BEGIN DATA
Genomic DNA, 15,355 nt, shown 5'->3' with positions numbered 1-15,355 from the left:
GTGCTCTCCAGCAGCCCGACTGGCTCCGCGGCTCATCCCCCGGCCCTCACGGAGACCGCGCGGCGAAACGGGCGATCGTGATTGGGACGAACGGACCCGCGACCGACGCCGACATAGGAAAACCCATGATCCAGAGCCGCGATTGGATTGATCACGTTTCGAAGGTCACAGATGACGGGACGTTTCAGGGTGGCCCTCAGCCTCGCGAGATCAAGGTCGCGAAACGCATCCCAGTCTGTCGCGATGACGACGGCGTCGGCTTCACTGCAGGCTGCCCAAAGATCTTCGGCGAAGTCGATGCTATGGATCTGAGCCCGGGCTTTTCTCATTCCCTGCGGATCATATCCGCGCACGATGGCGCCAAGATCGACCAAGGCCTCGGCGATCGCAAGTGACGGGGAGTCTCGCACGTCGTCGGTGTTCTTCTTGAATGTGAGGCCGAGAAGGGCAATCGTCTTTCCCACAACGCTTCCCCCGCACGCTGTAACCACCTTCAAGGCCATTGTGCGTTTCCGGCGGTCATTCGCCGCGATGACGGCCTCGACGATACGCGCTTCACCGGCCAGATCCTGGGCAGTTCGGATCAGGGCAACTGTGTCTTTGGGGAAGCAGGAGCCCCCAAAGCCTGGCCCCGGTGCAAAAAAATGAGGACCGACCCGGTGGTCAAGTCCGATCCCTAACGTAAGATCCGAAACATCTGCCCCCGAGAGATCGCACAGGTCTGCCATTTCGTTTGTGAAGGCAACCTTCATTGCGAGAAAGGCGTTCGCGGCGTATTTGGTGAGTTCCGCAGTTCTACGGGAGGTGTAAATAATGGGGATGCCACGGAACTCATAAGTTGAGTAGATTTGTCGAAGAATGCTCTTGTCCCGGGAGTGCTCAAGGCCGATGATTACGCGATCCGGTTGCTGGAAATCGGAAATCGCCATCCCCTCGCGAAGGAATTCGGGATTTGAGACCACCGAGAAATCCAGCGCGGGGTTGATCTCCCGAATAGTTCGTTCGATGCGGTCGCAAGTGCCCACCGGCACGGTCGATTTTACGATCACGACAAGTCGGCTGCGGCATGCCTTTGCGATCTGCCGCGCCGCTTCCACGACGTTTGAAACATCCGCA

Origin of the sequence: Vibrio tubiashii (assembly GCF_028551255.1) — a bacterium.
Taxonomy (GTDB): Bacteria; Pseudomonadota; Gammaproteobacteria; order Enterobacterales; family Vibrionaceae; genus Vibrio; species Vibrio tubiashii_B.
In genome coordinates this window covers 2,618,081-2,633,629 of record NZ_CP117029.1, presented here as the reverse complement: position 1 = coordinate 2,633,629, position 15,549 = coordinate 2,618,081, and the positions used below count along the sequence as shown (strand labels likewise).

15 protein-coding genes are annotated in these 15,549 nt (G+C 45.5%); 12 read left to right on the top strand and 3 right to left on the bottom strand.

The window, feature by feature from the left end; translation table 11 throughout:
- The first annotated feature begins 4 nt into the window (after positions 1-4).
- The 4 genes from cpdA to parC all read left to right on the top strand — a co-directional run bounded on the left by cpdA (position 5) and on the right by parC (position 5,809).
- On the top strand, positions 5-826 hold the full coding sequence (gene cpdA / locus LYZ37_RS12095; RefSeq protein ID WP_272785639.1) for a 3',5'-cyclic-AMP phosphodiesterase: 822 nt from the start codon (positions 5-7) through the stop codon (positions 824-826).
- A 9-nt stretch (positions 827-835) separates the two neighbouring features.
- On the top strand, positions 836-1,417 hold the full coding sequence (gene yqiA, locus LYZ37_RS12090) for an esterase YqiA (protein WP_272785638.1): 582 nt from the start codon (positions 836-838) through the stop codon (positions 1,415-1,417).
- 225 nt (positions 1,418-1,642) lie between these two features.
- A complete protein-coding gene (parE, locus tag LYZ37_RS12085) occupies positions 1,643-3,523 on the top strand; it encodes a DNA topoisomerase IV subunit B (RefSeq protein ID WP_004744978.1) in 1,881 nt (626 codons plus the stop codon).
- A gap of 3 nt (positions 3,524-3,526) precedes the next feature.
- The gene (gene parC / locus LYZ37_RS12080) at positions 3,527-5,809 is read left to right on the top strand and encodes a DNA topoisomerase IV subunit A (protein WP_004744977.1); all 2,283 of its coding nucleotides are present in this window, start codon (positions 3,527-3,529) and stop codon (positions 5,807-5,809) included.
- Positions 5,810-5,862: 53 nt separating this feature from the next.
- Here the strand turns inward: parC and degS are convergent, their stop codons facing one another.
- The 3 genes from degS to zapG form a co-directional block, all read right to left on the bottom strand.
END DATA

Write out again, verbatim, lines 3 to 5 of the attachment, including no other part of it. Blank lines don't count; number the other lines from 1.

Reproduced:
Origin of the sequence: Vibrio tubiashii (assembly GCF_028551255.1) — a bacterium.
Taxonomy (GTDB): Bacteria; Pseudomonadota; Gammaproteobacteria; order Enterobacterales; family Vibrionaceae; genus Vibrio; species Vibrio tubiashii_B.
In genome coordinates this window covers 2,618,081-2,633,629 of record NZ_CP117029.1, presented here as the reverse complement: position 1 = coordinate 2,633,629, position 15,549 = coordinate 2,618,081, and the positions used below count along the sequence as shown (strand labels likewise).